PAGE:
Covert Operations - Problems of covert operations




It is significant that capabilities which the United States created to wage an ideological war against Russian communism have found their primary use against small nations in the Third World. In the aftermath of the Cold War, when American democratic ideals were extolled, the fact that covert operations posed an implicit political, paramilitary, and psychological warfare challenge to national self-determination in the Third World detracted from the luster of the United States. Suspicion of U.S. motives will also follow from public knowledge of the existence and practice of covert operations techniques.

It is problematic that more than fifty years after the creation of the Central Intelligence Agency no fundamental law existed that defined in detail the authority and responsibilities of U.S. intelligence. It remained questionable whether the legal authority to conduct covert operations exists in U.S. law. Part of the recurring struggle over the approval and authorization for covert operations arose precisely because the charter for the mission remained ambiguous. If the public adopted a different understanding of "intelligence matters" or rejected an expansive definition of "national security," the limited legal framework provided by the National Security Act of 1947 would disappear instantly.

Covert operations also takes the CIA, and U.S. intelligence more broadly, out of its ideal role of informing statecraft. In a covert operation the CIA is an action agency, with practical policy interests and a need to advocate them. This puts the agency into the ranks of the rest of the government, arguing options and furnishing a rationale to slant the intelligence analysis, the objectivity of which is crucial to policymakers.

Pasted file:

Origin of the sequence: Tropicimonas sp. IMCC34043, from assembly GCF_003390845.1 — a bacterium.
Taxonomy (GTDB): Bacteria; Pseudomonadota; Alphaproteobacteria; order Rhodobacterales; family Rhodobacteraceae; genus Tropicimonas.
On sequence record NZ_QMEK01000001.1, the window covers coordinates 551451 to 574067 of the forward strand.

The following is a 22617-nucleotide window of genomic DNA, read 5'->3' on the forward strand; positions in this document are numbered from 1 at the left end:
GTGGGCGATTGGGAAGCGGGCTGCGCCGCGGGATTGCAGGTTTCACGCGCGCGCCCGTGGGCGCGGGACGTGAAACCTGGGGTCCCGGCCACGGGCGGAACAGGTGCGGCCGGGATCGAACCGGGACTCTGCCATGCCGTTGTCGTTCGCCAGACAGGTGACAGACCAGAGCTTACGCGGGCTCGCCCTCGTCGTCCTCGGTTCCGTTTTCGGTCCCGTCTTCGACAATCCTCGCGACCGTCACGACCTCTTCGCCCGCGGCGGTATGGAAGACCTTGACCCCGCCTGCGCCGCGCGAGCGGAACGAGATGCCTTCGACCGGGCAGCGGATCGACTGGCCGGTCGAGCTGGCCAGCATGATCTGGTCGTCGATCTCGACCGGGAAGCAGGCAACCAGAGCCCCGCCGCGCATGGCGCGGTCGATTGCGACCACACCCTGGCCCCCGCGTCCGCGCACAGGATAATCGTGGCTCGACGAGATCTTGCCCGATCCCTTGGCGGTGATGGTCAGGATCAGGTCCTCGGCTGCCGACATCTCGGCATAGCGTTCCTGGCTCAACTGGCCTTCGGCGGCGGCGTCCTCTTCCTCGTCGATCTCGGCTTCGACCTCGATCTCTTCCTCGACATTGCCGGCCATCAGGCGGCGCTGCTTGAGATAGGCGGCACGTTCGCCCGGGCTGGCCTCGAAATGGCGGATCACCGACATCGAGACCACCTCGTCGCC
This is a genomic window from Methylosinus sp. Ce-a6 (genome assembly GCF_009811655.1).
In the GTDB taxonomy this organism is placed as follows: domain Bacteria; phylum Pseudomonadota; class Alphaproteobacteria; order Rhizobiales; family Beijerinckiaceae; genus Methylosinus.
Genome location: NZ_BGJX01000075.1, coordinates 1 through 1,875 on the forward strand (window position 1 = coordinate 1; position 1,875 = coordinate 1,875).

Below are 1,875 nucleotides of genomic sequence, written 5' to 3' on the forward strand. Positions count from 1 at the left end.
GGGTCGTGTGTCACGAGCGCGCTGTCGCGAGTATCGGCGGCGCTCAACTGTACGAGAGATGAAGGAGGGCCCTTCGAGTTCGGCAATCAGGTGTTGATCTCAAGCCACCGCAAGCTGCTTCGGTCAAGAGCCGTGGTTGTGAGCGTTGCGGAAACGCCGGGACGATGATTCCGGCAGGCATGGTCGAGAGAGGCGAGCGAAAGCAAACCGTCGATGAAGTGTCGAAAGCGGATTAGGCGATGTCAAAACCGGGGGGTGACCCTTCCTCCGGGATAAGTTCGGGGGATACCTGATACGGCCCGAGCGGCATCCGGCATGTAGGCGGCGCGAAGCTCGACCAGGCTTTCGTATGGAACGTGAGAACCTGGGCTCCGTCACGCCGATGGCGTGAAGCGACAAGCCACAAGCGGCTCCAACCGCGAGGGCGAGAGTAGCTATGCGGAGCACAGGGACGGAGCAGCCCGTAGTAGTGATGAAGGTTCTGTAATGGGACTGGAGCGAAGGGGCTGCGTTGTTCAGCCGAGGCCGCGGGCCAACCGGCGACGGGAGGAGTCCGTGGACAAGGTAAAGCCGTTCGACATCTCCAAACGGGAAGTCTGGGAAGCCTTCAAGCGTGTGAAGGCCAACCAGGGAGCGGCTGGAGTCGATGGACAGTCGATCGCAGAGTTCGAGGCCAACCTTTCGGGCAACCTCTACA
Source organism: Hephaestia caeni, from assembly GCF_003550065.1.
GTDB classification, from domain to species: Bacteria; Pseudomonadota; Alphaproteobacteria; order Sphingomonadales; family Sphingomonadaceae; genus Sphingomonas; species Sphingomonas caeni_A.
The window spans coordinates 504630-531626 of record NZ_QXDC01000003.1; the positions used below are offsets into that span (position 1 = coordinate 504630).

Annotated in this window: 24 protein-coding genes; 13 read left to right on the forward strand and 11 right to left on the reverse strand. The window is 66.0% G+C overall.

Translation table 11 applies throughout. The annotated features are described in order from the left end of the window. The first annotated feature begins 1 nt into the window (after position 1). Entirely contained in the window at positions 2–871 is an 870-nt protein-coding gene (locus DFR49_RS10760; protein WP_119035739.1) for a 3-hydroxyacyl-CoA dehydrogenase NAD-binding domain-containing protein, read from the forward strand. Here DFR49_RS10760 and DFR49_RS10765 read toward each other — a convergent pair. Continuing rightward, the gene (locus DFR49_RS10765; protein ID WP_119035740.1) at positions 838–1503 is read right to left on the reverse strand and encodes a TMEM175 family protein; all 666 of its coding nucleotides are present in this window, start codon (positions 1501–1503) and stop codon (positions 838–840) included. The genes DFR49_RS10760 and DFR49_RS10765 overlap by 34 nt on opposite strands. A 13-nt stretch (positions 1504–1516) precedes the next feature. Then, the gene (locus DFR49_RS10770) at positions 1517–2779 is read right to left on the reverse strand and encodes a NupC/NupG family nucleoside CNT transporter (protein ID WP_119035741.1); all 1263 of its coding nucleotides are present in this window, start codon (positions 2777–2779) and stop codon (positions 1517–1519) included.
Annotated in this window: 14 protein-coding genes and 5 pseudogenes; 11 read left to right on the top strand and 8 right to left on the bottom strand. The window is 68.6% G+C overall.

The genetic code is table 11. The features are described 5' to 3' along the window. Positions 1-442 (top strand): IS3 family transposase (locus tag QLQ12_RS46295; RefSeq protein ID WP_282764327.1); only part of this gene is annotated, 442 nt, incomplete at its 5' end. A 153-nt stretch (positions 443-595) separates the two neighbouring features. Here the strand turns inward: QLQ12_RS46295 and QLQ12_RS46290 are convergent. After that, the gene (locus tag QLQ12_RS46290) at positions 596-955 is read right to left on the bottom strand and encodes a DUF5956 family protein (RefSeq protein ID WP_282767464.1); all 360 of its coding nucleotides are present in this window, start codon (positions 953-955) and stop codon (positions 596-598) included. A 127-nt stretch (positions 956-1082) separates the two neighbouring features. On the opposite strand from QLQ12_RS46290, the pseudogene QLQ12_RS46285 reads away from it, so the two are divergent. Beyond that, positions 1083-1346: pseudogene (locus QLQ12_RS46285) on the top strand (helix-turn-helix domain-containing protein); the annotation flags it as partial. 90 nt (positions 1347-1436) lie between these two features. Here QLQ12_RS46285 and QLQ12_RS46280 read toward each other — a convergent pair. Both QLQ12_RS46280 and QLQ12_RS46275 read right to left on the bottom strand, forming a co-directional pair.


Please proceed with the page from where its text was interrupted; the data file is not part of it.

From the standpoint of control and management, there is little evidence that the CIA and other agencies, including military agencies, are out-of-control, "rogue elephants" in the idiom of the 1970s. The danger is more one of overzealousness in the implementation of presidential directives, as demonstrated in the Iran-Contra affair. A process of continual review is necessary to supervise covert operations.

From the standpoint of diplomacy, covert operations are a complicating factor. The degree of covert activism contributes to a global image of the United States, and established images would be difficult to change even if the United States were to cease the practice of covert operations. Moreover, actions taken in the past can influence present events, even the far distant past and the modernist present as in the case of Iran. Covert operations also have unanticipated consequences both foreign and domestic, especially where overzealous operators exceed instructions.

Unfortunately, presidents almost always have a full plate of vital issues of the day. They rarely have the opportunity for the detailed examination and management of covert operations, as Kennedy learned painfully from the Bay of Pigs. The formula of using an NSC subcommittee for control has limitations of its own, and congressional oversight has been a two-edged sword. In short, problems of management have persisted and are likely to do so. On the other hand, covert operations have been seductive, promising action on intractable international situations seemingly outside the awkward framework of war powers, nonintervention in the internal affairs of foreign nations, and coping for ways to get at nonstate actors. Some, especially former practitioners, hold up covert operations as a "third option" between doing nothing and going to war. The likelihood is that post–Cold War covert operations will be frequent, and that existing difficulties with the technique will endure.

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